Cortland (apple)

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Cortland apples.jpg
Hybrid parentage'McIntosh' × 'Ben Davis'
OriginGeneva, New York, United States, 1898

Cortland is a cultivar of apple developed at the New York State Agricultural Experiment Station in Geneva, New York, United States in 1898.[1] The apple was named after nearby Cortland County, New York. It is among the fifteen most popular in the United States[2] and Canada.


After the many attributes of McIntosh were discovered, plant breeders began crossing it with other varieties to enhance its traits. One of the earliest was the 'Cortland'. Its flavor is sweet compared to McIntosh, and it has a flush of crimson against a pale yellow or green background sprinkled with short, dark red stripes and gray-green dots. It has white flesh and is resistant to browning.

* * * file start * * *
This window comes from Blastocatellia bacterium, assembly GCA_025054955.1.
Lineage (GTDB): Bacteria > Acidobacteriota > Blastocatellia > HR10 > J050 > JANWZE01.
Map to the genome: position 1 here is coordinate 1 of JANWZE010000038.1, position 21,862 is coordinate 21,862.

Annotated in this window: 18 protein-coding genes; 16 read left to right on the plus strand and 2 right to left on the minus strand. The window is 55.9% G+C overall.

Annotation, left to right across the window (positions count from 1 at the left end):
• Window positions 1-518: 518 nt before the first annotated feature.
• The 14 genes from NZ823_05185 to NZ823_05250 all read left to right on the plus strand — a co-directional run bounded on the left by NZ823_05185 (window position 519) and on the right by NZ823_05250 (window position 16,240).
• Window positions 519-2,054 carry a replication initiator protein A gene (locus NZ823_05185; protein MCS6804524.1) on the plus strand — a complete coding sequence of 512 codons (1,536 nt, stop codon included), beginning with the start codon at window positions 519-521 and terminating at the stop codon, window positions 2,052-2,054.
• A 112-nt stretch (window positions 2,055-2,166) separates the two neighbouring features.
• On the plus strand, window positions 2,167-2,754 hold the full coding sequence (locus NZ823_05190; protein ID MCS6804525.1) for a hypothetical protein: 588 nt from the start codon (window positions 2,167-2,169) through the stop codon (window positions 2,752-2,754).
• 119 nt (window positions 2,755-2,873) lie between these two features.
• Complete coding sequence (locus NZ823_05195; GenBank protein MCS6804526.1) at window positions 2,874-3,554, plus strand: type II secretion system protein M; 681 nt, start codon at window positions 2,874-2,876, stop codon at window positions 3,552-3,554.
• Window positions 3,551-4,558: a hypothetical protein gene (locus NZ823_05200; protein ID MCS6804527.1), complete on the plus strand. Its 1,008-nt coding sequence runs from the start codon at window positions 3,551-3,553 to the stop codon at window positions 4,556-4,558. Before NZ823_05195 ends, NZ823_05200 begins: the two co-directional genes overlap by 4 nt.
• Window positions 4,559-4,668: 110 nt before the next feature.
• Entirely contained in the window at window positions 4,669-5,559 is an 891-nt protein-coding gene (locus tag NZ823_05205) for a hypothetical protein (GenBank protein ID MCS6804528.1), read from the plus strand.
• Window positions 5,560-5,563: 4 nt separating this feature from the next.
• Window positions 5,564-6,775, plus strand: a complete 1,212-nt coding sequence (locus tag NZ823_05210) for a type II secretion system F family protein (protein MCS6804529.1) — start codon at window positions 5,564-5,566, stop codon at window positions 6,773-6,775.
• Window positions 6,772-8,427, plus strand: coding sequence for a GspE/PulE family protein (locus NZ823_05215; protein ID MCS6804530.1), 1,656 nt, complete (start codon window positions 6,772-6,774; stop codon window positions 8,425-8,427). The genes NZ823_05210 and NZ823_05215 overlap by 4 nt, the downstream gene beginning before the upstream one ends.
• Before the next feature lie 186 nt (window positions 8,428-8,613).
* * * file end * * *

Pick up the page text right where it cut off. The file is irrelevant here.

It was first bred by American horticulturalist S.A Beach.[3]

Patented mutants (sports)[edit]

The original Cortland variety, introduced in 1915 by the New York State Agricultural Experiment Station, produced apples which were 20–30% red, and was not patented.[4] Since then, several sports have been identified and patented:

Date "Inventor" Marketed as Mutated from Assignee Habit Pattern Earlier Color Plant patent number
Jan 19, 1982 LaMont Lamont, Starkspur standard Stark Bro's Nursery spur striped same same US plant patent 4800
Aug 30, 1983 Nicklin Redcort standard Hilltop Nursery standard striped 2 wk. 90% red US plant patent 5095
Oct 7, 1997 Hartenhof NS-911 standard Adams County Nursery standard striped same red overall US plant patent 10049

Descendant cultivars[edit]


  1. ^ National Fruit Collection, retrieved 19 April 2016
  2. ^ Apple varieties by US Apple Association
  3. ^ Michael H. Chaplin Department of Horticulture, 106 Horticulture Hall, Iowa State University, Ames, IA 50011
  4. ^ US plant patent 5095